Invoke-ADDSGetSuitableHelperDomainController                                  
Invoke-ADDSIsDc                                                               
Invoke-ADDSIsRodc                                                             
Invoke-ExpandEnvironmentVariables                                             
Restart-DeploymentTarget                                                      
Test-VerifyADPrepCredential                                                   
Test-VerifyAppPartitionRemoval                                                
Test-VerifyAvailableWinDirSpace                                               
Test-VerifyCertServiceExists                                                  
Test-VerifyChild                                                              
Test-VerifyComputerName                                                       
Test-VerifyComputerWasRenamedAndNeedsReboot                                   
Test-VerifyCurrentUserIsAdministrator                                         
Test-VerifyDCServiceAvailableForDemotion                                      
Test-VerifyDemote                                                             
Test-VerifyDnsConfigOptions                                                   
Test-VerifyDnsDelegationRemoval                                               
Test-VerifyDnsRegistration                                                    
Test-VerifyDomainUpgradeStatus                                                
Test-VerifyForestName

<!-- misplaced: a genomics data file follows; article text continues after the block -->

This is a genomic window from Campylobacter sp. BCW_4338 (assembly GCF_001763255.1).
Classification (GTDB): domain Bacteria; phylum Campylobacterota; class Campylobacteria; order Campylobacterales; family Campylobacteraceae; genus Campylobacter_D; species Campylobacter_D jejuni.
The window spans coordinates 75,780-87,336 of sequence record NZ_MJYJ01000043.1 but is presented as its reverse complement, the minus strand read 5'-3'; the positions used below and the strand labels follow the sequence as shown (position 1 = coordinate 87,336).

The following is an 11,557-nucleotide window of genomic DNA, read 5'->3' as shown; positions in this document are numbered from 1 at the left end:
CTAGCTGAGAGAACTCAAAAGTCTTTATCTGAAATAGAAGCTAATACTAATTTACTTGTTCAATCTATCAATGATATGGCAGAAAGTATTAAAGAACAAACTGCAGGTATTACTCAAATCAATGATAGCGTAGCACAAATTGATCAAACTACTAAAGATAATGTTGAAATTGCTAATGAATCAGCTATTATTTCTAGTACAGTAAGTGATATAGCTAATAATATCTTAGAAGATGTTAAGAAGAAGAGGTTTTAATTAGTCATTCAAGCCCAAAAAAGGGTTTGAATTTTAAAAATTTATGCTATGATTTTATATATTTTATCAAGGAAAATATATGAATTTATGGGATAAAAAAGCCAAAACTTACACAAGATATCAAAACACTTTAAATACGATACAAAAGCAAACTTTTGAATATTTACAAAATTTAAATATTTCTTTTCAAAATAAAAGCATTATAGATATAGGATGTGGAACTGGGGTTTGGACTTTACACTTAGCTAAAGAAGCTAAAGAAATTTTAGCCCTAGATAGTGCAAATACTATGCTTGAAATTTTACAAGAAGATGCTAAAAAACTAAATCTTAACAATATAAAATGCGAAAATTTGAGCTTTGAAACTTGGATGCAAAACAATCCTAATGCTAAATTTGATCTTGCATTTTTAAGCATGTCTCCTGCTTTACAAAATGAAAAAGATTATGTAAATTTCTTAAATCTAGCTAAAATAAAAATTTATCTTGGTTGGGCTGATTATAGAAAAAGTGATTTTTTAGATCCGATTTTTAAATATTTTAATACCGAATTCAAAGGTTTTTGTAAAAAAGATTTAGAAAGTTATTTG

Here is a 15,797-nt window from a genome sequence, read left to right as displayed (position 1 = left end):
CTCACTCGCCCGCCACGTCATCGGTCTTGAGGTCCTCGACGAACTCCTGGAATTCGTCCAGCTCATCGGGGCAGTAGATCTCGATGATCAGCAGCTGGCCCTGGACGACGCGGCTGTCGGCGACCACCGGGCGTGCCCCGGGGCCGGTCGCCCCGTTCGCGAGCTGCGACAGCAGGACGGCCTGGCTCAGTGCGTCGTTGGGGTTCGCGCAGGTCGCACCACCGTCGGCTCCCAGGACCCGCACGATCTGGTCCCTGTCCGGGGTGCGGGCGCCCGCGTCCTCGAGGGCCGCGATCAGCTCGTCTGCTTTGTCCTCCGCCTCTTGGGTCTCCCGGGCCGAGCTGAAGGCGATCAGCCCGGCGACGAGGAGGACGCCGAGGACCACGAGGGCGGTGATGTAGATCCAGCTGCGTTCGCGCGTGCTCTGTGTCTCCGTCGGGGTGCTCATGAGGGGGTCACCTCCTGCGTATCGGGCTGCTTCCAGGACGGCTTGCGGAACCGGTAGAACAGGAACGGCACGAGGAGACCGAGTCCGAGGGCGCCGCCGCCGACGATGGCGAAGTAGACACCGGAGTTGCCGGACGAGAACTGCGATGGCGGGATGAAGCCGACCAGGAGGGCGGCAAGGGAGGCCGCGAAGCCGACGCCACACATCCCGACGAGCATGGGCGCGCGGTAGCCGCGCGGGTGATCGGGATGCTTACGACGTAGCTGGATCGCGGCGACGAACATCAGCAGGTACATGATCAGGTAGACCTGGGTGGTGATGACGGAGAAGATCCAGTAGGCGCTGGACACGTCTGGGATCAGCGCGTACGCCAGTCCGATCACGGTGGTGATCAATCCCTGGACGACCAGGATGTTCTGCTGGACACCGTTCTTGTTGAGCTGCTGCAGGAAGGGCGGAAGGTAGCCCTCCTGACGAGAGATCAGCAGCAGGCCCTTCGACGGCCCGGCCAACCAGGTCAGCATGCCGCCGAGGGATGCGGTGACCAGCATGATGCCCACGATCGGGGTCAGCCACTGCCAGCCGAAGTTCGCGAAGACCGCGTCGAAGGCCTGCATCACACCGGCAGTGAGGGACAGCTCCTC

Test-VerifyForestUpgradeStatus                                                
Test-VerifyFsmoForceRemoval                                                   
Test-VerifyInfrastructureMasterOnline                                         
Test-VerifyIsComputerNameValid                                                
Test-VerifyMachineAdminPassword                                               
Test-VerifyNamingMasterOnline                                                 
Test-VerifyNetBiosName                                                        
Test-VerifyNotInSafeBootMode                                                  
Test-VerifyNtfs5DriveAvailable                                                
Test-VerifyPaths                                                              
Test-VerifyReplica                                                            
Test-VerifyReplicateFromMedia                                                 
Test-VerifyReplicationPartner                                                 
Test-VerifyRequiredPortsAreAvailable                                          
Test-VerifyRODCUpgradeStatus                                                  
Test-VerifySafeModePassword                                                   
Test-VerifySchemaMasterOnline                                                 
Test-VerifySelectedDcAccount                                                  
Test-VerifySiteSelection                                                      
Test-VerifySupportedPlatform                                                  
Test-VerifyTcpIPIsInstalledAndFunctioning                                     
Test-VerifyTree                                                               
Test-VerifyUserCredentialPermissions